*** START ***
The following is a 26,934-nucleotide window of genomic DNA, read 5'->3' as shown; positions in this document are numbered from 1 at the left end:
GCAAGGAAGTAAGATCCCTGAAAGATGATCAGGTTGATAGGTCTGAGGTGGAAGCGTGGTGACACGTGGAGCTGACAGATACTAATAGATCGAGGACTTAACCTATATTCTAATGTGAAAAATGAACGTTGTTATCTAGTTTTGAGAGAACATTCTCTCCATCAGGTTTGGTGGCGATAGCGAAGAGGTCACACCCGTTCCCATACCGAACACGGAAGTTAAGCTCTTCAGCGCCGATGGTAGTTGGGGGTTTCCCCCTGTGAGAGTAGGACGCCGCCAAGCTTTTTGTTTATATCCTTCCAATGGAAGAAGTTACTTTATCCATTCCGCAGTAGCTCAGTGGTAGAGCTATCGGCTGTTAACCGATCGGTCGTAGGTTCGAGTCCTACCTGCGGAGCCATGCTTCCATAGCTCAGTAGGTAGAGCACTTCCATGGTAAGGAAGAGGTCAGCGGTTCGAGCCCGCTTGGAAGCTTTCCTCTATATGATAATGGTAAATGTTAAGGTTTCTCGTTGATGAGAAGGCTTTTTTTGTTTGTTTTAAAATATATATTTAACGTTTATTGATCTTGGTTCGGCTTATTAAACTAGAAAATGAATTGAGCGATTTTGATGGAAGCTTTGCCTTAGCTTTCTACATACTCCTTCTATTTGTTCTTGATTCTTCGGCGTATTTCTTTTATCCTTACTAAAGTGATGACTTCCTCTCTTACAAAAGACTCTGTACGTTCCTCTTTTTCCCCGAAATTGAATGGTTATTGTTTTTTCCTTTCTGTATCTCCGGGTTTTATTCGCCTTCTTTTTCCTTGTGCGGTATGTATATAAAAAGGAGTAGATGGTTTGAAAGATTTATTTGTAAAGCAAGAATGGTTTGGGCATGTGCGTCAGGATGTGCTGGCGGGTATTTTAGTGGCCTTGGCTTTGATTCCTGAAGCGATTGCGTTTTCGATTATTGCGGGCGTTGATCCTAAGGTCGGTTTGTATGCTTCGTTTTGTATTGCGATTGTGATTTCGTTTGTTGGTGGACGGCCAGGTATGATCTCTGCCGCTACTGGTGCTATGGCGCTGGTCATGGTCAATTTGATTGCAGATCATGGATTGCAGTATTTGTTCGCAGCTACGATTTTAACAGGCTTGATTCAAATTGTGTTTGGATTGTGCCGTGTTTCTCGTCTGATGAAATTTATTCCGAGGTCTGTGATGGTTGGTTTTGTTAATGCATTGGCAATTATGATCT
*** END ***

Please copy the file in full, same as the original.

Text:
The following is a 26,934-nucleotide window of genomic DNA, read 5'->3' as shown; positions in this document are numbered from 1 at the left end:
GCAAGGAAGTAAGATCCCTGAAAGATGATCAGGTTGATAGGTCTGAGGTGGAAGCGTGGTGACACGTGGAGCTGACAGATACTAATAGATCGAGGACTTAACCTATATTCTAATGTGAAAAATGAACGTTGTTATCTAGTTTTGAGAGAACATTCTCTCCATCAGGTTTGGTGGCGATAGCGAAGAGGTCACACCCGTTCCCATACCGAACACGGAAGTTAAGCTCTTCAGCGCCGATGGTAGTTGGGGGTTTCCCCCTGTGAGAGTAGGACGCCGCCAAGCTTTTTGTTTATATCCTTCCAATGGAAGAAGTTACTTTATCCATTCCGCAGTAGCTCAGTGGTAGAGCTATCGGCTGTTAACCGATCGGTCGTAGGTTCGAGTCCTACCTGCGGAGCCATGCTTCCATAGCTCAGTAGGTAGAGCACTTCCATGGTAAGGAAGAGGTCAGCGGTTCGAGCCCGCTTGGAAGCTTTCCTCTATATGATAATGGTAAATGTTAAGGTTTCTCGTTGATGAGAAGGCTTTTTTTGTTTGTTTTAAAATATATATTTAACGTTTATTGATCTTGGTTCGGCTTATTAAACTAGAAAATGAATTGAGCGATTTTGATGGAAGCTTTGCCTTAGCTTTCTACATACTCCTTCTATTTGTTCTTGATTCTTCGGCGTATTTCTTTTATCCTTACTAAAGTGATGACTTCCTCTCTTACAAAAGACTCTGTACGTTCCTCTTTTTCCCCGAAATTGAATGGTTATTGTTTTTTCCTTTCTGTATCTCCGGGTTTTATTCGCCTTCTTTTTCCTTGTGCGGTATGTATATAAAAAGGAGTAGATGGTTTGAAAGATTTATTTGTAAAGCAAGAATGGTTTGGGCATGTGCGTCAGGATGTGCTGGCGGGTATTTTAGTGGCCTTGGCTTTGATTCCTGAAGCGATTGCGTTTTCGATTATTGCGGGCGTTGATCCTAAGGTCGGTTTGTATGCTTCGTTTTGTATTGCGATTGTGATTTCGTTTGTTGGTGGACGGCCAGGTATGATCTCTGCCGCTACTGGTGCTATGGCGCTGGTCATGGTCAATTTGATTGCAGATCATGGATTGCAGTATTTGTTCGCAGCTACGATTTTAACAGGCTTGATTCAAATTGTGTTTGGATTGTGCCGTGTTTCTCGTCTGATGAAATTTATTCCGAGGTCTGTGATGGTTGGTTTTGTTAATGCATTGGCAATTATGATCT